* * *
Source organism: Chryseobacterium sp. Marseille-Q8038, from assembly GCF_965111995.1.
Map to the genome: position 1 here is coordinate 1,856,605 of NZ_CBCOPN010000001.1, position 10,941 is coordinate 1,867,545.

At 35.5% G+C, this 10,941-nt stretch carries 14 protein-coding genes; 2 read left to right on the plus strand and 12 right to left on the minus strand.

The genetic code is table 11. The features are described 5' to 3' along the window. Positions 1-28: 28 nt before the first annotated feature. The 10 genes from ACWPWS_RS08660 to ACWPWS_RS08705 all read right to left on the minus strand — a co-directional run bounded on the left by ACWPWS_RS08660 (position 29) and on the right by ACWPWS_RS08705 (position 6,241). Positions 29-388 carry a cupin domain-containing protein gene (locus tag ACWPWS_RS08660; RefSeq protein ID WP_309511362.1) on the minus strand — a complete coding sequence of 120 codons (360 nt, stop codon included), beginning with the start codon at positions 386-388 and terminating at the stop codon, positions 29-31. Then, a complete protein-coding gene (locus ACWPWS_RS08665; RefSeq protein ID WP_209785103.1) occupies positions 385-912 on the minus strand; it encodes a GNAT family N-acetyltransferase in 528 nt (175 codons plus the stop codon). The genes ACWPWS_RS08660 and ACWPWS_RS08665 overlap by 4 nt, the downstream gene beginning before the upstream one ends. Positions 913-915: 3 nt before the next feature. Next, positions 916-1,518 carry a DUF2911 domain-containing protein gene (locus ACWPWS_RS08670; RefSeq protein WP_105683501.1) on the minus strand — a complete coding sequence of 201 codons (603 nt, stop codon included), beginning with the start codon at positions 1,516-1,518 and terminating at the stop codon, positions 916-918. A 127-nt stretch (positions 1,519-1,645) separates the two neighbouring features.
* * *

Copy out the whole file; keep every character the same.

Source organism: Chryseobacterium sp. Marseille-Q8038, from assembly GCF_965111995.1.
Map to the genome: position 1 here is coordinate 1,856,605 of NZ_CBCOPN010000001.1, position 10,941 is coordinate 1,867,545.

At 35.5% G+C, this 10,941-nt stretch carries 14 protein-coding genes; 2 read left to right on the plus strand and 12 right to left on the minus strand.

The genetic code is table 11. The features are described 5' to 3' along the window. Positions 1-28: 28 nt before the first annotated feature. The 10 genes from ACWPWS_RS08660 to ACWPWS_RS08705 all read right to left on the minus strand — a co-directional run bounded on the left by ACWPWS_RS08660 (position 29) and on the right by ACWPWS_RS08705 (position 6,241). Positions 29-388 carry a cupin domain-containing protein gene (locus tag ACWPWS_RS08660; RefSeq protein ID WP_309511362.1) on the minus strand — a complete coding sequence of 120 codons (360 nt, stop codon included), beginning with the start codon at positions 386-388 and terminating at the stop codon, positions 29-31. Then, a complete protein-coding gene (locus ACWPWS_RS08665; RefSeq protein ID WP_209785103.1) occupies positions 385-912 on the minus strand; it encodes a GNAT family N-acetyltransferase in 528 nt (175 codons plus the stop codon). The genes ACWPWS_RS08660 and ACWPWS_RS08665 overlap by 4 nt, the downstream gene beginning before the upstream one ends. Positions 913-915: 3 nt before the next feature. Next, positions 916-1,518 carry a DUF2911 domain-containing protein gene (locus ACWPWS_RS08670; RefSeq protein WP_105683501.1) on the minus strand — a complete coding sequence of 201 codons (603 nt, stop codon included), beginning with the start codon at positions 1,516-1,518 and terminating at the stop codon, positions 916-918. A 127-nt stretch (positions 1,519-1,645) separates the two neighbouring features.